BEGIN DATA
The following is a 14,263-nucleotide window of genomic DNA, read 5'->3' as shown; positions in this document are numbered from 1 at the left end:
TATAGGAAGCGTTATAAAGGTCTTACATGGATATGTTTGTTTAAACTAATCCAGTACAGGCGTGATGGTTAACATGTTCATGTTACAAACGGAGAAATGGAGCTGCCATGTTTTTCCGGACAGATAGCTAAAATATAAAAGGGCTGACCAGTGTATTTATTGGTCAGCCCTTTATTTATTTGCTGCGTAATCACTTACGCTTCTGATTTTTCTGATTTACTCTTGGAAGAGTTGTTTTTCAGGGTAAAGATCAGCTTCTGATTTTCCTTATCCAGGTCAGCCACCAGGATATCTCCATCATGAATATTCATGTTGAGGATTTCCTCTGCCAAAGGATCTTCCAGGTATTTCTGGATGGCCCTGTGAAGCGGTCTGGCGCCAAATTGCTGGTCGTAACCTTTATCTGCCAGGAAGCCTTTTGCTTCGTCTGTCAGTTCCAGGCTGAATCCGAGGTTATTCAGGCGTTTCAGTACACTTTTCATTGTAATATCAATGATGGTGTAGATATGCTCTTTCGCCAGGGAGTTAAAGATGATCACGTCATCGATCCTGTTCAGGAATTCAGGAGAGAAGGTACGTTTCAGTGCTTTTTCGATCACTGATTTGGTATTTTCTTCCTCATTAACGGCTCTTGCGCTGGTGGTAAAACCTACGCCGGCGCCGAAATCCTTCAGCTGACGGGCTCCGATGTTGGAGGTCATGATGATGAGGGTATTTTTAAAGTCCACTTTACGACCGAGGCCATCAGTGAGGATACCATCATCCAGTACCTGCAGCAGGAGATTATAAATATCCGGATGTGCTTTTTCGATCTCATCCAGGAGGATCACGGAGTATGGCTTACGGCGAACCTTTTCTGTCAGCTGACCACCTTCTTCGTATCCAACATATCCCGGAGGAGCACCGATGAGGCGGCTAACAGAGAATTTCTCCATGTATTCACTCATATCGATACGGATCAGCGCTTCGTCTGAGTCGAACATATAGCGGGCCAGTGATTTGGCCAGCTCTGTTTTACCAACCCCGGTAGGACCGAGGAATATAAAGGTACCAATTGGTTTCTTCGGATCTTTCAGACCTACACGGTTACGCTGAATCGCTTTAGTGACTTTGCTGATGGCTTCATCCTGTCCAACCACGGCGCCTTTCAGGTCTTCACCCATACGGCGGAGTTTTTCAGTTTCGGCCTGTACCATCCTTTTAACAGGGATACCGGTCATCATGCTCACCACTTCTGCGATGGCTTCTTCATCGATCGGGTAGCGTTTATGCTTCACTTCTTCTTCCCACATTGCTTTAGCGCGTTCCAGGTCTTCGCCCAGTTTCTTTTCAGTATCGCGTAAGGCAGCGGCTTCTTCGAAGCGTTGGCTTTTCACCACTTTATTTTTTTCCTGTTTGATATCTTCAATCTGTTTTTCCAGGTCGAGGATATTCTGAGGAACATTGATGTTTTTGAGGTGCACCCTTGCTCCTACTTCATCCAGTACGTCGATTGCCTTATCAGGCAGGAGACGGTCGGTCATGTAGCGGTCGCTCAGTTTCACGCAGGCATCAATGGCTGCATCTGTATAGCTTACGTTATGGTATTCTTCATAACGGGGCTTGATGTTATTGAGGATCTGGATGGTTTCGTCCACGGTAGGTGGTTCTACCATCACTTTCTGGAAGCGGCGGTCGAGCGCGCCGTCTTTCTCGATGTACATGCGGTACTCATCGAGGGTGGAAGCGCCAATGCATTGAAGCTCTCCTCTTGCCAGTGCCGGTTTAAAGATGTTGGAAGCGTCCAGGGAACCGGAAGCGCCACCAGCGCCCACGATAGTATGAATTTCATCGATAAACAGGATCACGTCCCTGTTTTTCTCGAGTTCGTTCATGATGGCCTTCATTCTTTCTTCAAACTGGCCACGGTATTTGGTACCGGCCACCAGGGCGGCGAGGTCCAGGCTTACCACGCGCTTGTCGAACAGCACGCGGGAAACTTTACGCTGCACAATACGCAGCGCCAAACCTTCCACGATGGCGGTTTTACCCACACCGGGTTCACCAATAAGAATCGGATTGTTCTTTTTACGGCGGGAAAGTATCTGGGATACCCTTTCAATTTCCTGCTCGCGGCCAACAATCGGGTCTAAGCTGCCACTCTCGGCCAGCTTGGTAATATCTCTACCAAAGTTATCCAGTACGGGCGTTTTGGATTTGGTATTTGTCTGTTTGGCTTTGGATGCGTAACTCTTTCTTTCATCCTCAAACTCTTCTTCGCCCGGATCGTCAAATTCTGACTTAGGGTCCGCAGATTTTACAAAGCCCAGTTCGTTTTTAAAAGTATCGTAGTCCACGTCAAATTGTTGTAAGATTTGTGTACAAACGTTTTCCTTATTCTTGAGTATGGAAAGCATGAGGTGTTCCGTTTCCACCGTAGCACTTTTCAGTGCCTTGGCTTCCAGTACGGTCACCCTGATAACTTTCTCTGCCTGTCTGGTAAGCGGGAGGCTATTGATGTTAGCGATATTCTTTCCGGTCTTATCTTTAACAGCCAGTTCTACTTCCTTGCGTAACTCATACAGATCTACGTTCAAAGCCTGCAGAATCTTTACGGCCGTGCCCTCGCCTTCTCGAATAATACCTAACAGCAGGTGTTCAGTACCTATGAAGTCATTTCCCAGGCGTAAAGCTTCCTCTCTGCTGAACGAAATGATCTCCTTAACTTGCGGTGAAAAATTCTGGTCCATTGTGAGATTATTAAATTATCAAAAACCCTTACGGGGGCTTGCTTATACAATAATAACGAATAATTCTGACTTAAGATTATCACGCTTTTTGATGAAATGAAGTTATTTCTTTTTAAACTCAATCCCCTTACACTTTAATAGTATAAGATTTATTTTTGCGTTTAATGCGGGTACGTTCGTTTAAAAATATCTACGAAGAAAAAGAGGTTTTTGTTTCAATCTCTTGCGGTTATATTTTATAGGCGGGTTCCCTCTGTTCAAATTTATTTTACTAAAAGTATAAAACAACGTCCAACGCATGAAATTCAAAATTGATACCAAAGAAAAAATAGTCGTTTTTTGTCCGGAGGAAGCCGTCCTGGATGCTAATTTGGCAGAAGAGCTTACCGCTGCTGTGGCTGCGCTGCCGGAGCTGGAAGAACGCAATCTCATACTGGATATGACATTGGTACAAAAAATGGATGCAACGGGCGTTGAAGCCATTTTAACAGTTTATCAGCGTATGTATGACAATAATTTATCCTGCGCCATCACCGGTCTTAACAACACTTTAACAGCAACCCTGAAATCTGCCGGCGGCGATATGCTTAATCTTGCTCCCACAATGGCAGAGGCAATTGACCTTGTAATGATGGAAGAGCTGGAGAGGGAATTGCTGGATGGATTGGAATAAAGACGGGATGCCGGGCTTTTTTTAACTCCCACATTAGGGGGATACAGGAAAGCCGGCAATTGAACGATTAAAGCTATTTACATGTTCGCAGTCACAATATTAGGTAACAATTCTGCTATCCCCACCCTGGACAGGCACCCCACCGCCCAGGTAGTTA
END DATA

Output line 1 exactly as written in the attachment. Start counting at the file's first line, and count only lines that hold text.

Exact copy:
The following is a 14,263-nucleotide window of genomic DNA, read 5'->3' as shown; positions in this document are numbered from 1 at the left end: